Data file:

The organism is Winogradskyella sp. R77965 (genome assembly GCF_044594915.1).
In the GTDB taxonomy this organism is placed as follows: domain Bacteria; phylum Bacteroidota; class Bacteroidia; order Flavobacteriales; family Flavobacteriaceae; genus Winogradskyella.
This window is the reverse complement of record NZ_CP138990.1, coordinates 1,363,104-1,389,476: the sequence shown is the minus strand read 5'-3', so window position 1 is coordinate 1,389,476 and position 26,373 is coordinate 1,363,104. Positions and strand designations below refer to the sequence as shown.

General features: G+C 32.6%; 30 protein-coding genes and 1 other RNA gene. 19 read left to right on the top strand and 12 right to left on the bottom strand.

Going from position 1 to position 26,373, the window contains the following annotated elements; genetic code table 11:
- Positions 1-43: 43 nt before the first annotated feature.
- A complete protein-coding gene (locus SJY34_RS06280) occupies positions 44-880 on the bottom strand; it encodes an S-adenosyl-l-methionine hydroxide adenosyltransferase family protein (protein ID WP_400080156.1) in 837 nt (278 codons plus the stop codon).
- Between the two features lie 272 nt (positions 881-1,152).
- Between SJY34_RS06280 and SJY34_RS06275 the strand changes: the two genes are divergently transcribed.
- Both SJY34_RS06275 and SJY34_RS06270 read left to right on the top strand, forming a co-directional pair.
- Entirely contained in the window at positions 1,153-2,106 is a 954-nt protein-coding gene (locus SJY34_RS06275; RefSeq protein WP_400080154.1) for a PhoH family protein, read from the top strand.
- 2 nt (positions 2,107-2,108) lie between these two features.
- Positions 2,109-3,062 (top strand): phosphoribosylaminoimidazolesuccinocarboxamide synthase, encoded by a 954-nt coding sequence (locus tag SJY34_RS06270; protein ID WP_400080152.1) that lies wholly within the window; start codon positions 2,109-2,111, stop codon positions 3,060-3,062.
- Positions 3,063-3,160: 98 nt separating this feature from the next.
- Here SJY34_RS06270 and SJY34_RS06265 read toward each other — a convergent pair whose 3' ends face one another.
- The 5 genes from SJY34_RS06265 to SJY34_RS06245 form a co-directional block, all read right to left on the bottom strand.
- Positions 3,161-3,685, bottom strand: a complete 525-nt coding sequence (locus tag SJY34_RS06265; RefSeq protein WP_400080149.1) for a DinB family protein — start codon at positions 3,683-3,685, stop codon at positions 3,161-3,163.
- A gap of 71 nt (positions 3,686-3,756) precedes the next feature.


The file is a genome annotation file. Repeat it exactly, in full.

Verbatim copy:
The organism is Winogradskyella sp. R77965 (genome assembly GCF_044594915.1).
In the GTDB taxonomy this organism is placed as follows: domain Bacteria; phylum Bacteroidota; class Bacteroidia; order Flavobacteriales; family Flavobacteriaceae; genus Winogradskyella.
This window is the reverse complement of record NZ_CP138990.1, coordinates 1,363,104-1,389,476: the sequence shown is the minus strand read 5'-3', so window position 1 is coordinate 1,389,476 and position 26,373 is coordinate 1,363,104. Positions and strand designations below refer to the sequence as shown.

General features: G+C 32.6%; 30 protein-coding genes and 1 other RNA gene. 19 read left to right on the top strand and 12 right to left on the bottom strand.

Going from position 1 to position 26,373, the window contains the following annotated elements; genetic code table 11:
- Positions 1-43: 43 nt before the first annotated feature.
- A complete protein-coding gene (locus SJY34_RS06280) occupies positions 44-880 on the bottom strand; it encodes an S-adenosyl-l-methionine hydroxide adenosyltransferase family protein (protein ID WP_400080156.1) in 837 nt (278 codons plus the stop codon).
- Between the two features lie 272 nt (positions 881-1,152).
- Between SJY34_RS06280 and SJY34_RS06275 the strand changes: the two genes are divergently transcribed.
- Both SJY34_RS06275 and SJY34_RS06270 read left to right on the top strand, forming a co-directional pair.
- Entirely contained in the window at positions 1,153-2,106 is a 954-nt protein-coding gene (locus SJY34_RS06275; RefSeq protein WP_400080154.1) for a PhoH family protein, read from the top strand.
- 2 nt (positions 2,107-2,108) lie between these two features.
- Positions 2,109-3,062 (top strand): phosphoribosylaminoimidazolesuccinocarboxamide synthase, encoded by a 954-nt coding sequence (locus tag SJY34_RS06270; protein ID WP_400080152.1) that lies wholly within the window; start codon positions 2,109-2,111, stop codon positions 3,060-3,062.
- Positions 3,063-3,160: 98 nt separating this feature from the next.
- Here SJY34_RS06270 and SJY34_RS06265 read toward each other — a convergent pair whose 3' ends face one another.
- The 5 genes from SJY34_RS06265 to SJY34_RS06245 form a co-directional block, all read right to left on the bottom strand.
- Positions 3,161-3,685, bottom strand: a complete 525-nt coding sequence (locus tag SJY34_RS06265; RefSeq protein WP_400080149.1) for a DinB family protein — start codon at positions 3,683-3,685, stop codon at positions 3,161-3,163.
- A gap of 71 nt (positions 3,686-3,756) precedes the next feature.